TIFF day 2

One of the joys of being in Toronto is bumping into people you really admire so much. Seeing Chiwetel Ejiofor sneaking into a quick afternoon screening and of course bumping into Harvey Weinstein, hiding his nerves, right before the first press screening of “August:Osage County”. The critics were in town too, I caught a glimpse of the New York Post’s Lou Lumenick quite a few times, Newsweek’s David Ansen lining up for the new Miyazaki and caught up with Owen Gleiberman of Entertainment Weekly on what’s been the best of the fest so far – we both agreed “12 Years A Slave” and “Gravity” by a landslide.

 “Gravity” is eye popping stuff. Alfonso Cuarron has made a movie that is unlike any we’ve ever seen before. It’s almost as groundbreaking as “Avatar” minus the flaws Cameron’s film had. A master is at work here and Cuarron has surely directed Sandra Bullock to her second Oscar Nomination – if not, her second win.

 Meryl Streep will be giving Bullock a run for her money with her juicy role in “August: Osage County”. Streep is a ticking time bomb as the dysfunctional mom that heads a large family gathering. Americana caricature after caricature comes with director John Wells’ film, one that is very imperfect and left the press at my screening with a very mixed reaction. Streep is the lone shining light in this otherwise forgettable movie.

 In my earlier article I talked about how good Chiwetel Ejiofor was in “12 Years A Slave”, competition has come in the form of Matthew Mcconaughey as Ron Woodruff. Sasha has already chimed in with this film but I will add to her praise and say that this is the Matthew Mcconaughey show. The 43 year old actor has been on a role lately (“Killer Joe”, “The Lincoln Lawyer”, “Bernie”, “Magic Mike”) but nothing tops what he’s done here with “The Dallas Buyer’s Club”. Looking gaunt and sickly, Mcconaughey wowed audiences here.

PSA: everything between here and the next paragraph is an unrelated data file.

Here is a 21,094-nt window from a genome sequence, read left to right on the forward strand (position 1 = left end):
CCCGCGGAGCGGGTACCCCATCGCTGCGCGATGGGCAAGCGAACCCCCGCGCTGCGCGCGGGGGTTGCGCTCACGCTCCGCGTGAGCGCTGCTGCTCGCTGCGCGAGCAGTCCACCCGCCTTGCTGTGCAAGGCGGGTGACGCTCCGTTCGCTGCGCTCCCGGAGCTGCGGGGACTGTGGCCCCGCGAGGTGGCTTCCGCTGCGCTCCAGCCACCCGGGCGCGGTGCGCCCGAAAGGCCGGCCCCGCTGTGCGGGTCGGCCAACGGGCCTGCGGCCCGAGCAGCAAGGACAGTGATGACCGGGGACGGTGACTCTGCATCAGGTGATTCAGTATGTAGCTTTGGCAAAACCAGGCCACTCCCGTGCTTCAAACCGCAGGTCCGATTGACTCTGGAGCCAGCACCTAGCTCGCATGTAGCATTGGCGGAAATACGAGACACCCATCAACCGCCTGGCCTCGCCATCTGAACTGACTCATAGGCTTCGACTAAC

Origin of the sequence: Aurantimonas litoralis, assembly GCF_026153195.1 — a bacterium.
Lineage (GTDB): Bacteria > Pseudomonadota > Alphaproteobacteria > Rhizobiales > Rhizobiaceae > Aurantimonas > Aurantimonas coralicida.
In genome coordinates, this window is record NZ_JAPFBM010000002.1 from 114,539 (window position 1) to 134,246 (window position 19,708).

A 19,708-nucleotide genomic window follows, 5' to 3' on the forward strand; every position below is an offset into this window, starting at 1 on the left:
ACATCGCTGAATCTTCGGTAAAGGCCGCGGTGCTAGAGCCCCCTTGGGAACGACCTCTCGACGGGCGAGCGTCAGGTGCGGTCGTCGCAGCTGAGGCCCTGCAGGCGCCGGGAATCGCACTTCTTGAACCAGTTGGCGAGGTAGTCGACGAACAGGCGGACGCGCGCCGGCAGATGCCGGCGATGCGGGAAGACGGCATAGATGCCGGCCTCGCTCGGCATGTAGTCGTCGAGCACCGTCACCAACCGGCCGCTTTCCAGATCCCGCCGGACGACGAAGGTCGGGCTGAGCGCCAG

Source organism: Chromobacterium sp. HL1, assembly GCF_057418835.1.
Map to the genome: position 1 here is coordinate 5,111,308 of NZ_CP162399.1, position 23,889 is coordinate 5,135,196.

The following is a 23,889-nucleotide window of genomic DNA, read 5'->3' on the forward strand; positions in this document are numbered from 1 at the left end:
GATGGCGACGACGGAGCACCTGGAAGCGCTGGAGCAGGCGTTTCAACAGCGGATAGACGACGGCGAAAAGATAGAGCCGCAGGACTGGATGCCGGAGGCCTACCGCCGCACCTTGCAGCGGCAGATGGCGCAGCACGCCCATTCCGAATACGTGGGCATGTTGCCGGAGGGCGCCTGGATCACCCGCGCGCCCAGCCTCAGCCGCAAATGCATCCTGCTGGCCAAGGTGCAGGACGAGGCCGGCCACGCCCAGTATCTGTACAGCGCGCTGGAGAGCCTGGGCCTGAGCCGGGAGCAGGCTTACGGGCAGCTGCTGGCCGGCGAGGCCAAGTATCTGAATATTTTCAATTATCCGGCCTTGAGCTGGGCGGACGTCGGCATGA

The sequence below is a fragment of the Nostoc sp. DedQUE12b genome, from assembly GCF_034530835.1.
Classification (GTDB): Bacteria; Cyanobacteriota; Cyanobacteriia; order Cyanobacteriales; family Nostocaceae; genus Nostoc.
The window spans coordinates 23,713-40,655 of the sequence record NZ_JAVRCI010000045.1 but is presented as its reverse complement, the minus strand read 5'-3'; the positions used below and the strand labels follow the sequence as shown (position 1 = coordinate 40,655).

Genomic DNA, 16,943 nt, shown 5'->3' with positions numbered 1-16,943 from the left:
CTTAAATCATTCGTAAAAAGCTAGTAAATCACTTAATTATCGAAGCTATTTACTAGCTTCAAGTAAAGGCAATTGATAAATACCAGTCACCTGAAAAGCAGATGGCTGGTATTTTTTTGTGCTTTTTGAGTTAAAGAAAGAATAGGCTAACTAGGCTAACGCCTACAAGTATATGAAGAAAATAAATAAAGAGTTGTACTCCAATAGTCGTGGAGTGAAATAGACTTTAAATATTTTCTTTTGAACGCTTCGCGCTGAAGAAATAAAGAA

Doppelganger films have been big at TIFF so far. Director Denis Villeneuve -on a roll already with “Prisoners”- brought us two Jake Gyllenhaal’s with “Enemy”. Gyllenhall plays a Toronto professor that finds out he has an exact look alike living in the same city. It’a film very much inspired by Cronenberg but that also lets Villeneuve bring his own voice to the picture. This is sexy, smart, mysterious filmmaking at its best. The other doppelganger film had Jesse Eisenberg going insane with the appearance of his doppelganger. Directed by Richard Ayaode (Submarine) “The Double” is a dark comedy that fizzled out at its end but has shades of Terry Gilliam’s “Brazil” throughout its running time.

A much anticipated film here was Kelly Reichardt’s “Night Moves”, a film about eco-terrorism that strips down the genre conventions and ends up giving us the bare bones of its topic. Contrary to many here I wasn’t a big fan of Reichardt’s past films (“Wendy And Lucy”, “Meek’s Cutoff”) but this one works because it moves. There are tense, gripping moments in “Night Moves” and its performances -notably those of Jesse Eisenberg and Peter Sarsgaard) move the film along admirably.